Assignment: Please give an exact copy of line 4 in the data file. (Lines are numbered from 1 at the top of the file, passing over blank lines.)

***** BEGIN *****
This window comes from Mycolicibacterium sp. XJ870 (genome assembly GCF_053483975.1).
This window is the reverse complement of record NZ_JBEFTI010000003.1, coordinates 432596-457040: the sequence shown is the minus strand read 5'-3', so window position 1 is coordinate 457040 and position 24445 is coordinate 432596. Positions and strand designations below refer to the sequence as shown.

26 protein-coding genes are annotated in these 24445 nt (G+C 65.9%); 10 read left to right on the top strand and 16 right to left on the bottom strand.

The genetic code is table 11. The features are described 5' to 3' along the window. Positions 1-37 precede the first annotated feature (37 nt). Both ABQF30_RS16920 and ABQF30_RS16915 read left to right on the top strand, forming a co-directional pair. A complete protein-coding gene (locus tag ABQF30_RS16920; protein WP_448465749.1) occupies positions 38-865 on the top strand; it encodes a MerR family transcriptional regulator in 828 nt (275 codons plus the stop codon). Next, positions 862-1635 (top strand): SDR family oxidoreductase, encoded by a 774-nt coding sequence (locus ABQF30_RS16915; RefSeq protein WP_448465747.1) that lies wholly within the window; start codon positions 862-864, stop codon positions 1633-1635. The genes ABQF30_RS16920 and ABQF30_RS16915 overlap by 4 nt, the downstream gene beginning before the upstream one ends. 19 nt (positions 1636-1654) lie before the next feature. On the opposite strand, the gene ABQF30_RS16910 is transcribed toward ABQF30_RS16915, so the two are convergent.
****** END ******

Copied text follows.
The genetic code is table 11. The features are described 5' to 3' along the window. Positions 1-37 precede the first annotated feature (37 nt). Both ABQF30_RS16920 and ABQF30_RS16915 read left to right on the top strand, forming a co-directional pair. A complete protein-coding gene (locus tag ABQF30_RS16920; protein WP_448465749.1) occupies positions 38-865 on the top strand; it encodes a MerR family transcriptional regulator in 828 nt (275 codons plus the stop codon). Next, positions 862-1635 (top strand): SDR family oxidoreductase, encoded by a 774-nt coding sequence (locus ABQF30_RS16915; RefSeq protein WP_448465747.1) that lies wholly within the window; start codon positions 862-864, stop codon positions 1633-1635. The genes ABQF30_RS16920 and ABQF30_RS16915 overlap by 4 nt, the downstream gene beginning before the upstream one ends. 19 nt (positions 1636-1654) lie before the next feature. On the opposite strand, the gene ABQF30_RS16910 is transcribed toward ABQF30_RS16915, so the two are convergent.